JC: I donít have a pessimistic Gnostic view. The Gnostic mythos, which I discovered some 25 years ago, is of central importance to the Aegypt series; I found it in a classic book by Hans Jonas called The Gnostic Religion. I find it, as mythology, not only deeply poignant in itself, but tremendously useful in fiction: the world inside fiction is indeed a Gnostic universe. I have also come to see how much SF fantasy and romance fiction embodies a (often corrupted or incomplete) Gnostic mythos, from Superman to The Matrix. I donít subscribe to it as a vision of the world I live in, except in dreamtime. I came to Yates through a chance discovery of her book The Art of Memory, which was indeed a turning point, and which has left traces in every book of mine from The Deep onwards; through that book I discovered her work on Bruno, but in both Gnosticism and Bruno studies, I have taken more from Ioan Culianuís work.

SFR: Reality, of varying types, becomes very thin, revealing a secondary world in all of your books. Is this from any particular viewpoint or is just the way that opens more possibilities for your books?

JC: In our shared world, reality thins, and reveals secondary worlds -- inside books or art or human culture. In books, that secondary world (made by the writer) can also thin, and show a secondary world (or tertiary -- secondary to the world the characters think is primary, though writer and readers know better). Therefore the characters experience what we, out here, experience -- that there is a counter-world, and it may be our own creation, or maybe not. Youíll notice how often the way into the secondary worlds that characters in my books discover is through books.

SFR: How far is the Translator about salvation from the personal to the world?

JC: What a good way of putting it. The Gnostics said: I believe in resurrection, but only before death. I think Kitís encounter with an angel (which is one version or vision of what the book is, a vision Kit finds convincing, as fact and then as metaphor) is what makes her return to the world possible -- her salvation. Falin, the poet, dies or disappears or never was -- and in his vanishing, gives Kit a chance to become embodied.

SFR: Can either literature or language, by expressing opinions or rendering abstract ideas into concrete form, bring about change in the world?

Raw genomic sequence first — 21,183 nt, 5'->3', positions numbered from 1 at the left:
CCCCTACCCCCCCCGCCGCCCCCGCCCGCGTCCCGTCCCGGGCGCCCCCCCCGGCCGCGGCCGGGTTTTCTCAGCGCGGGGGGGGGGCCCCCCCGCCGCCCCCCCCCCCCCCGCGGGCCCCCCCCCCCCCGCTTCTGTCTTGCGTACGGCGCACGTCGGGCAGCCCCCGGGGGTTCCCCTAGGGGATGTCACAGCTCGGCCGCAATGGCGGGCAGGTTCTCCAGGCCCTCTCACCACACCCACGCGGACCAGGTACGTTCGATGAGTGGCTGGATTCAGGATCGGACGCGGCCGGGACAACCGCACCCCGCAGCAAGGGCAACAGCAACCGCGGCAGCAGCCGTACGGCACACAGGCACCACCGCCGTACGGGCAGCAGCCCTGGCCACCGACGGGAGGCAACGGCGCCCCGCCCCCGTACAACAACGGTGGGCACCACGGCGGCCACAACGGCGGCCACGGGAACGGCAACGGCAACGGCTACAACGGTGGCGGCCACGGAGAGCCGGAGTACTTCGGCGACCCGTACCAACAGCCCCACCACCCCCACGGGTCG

JC: John Bayley, the English critic, points out in a review of a poetís work, in which the poet broods on his inability to cause true transformations in the world, that in fact transformation is what poetry can achieve -- itís true description, true limning, thatís impossible to the world of words. Transformationís easy. This seems particularly relevant to fantasy, which might be described as the poetry of prose fiction: transformation is possible but true description lies bound in the land of words. On the other hand, words are things, as Byron says: one drop of ink can kill or save. There are books good and bad (as books) that have done that work. Upton Sinclair changed Americaís meat-packing industry with a story (The Jungle). Itís not a great book. Itís said that The Sorrows of Young Werther caused a wave of suicides in Romantic Europe. But they say the same about Kurt Cobain.

SFR: How far is your writing an exploration of the art of the novel and the idea of Story?

JC: Itís central. Not only does the impulse arise from the kind of romance that I have chosen (or that has chosen me), but the more I have written the more I have pondered the existential dilemma of characters in books, and how far it maybe possible for them to perceive it: that is, that they are in a story, and the ending will determine all that came before, a reversal of cause and effect that we sense in our world only rarely, in dreams and religious visions. It seems only natural to me that characters, like readers, will wonder how the story they dimly glimpse themselves in will turn out.

In terms of the novel, it might be said that I have tried to write novels about what it is like to be in a romance, or a story: many are not themselves romances, but they are about the possibility of romance, and also its terrors: that stories determine us, and that stories end.

SFR: Each character seems to have their own defined roles and take their own parts within the book. Is this a by-product of the narrative or is it a conscious exploration of these roles by yourself?

JC: Christopher Isherwood said that writing a book was for him like a process of separating Siamese twins: when one character, a person somewhat like himself, could be divided into two different characters, and those characters turned to face each other, he was on his way. My stories tend to evolve when two contrary or non-intersecting ideas come together in one, and characters find themselves under the compulsion or desire to live in both. Beyond that I donít think I understand the import of this question. I donít copy characters from the world, for the most part (sometimes I borrow physical persons, or their life circumstances, but itís more like casting them for a part than describing them.) Which means the characters somehow are born of me in some way. I think this is common, maybe inevitable.

SFR: What are you currently working on?

JC: Iím just finishing a novel which could be described as being about Byron, but which is actually odder, or more impertinent, than that: it is a novel by Byron. Iíve always loved Byron -- I once wrote a play about Byron and Shelley, and a story told by Byron is in my new collection of stories called Novelties and Souvenirs. I love his letters and diaries -- more than his poetry. Iíve always wished heíd written a novel -- it would have been great. So now he has.

© 2004 Ernest Lilley / SFRevu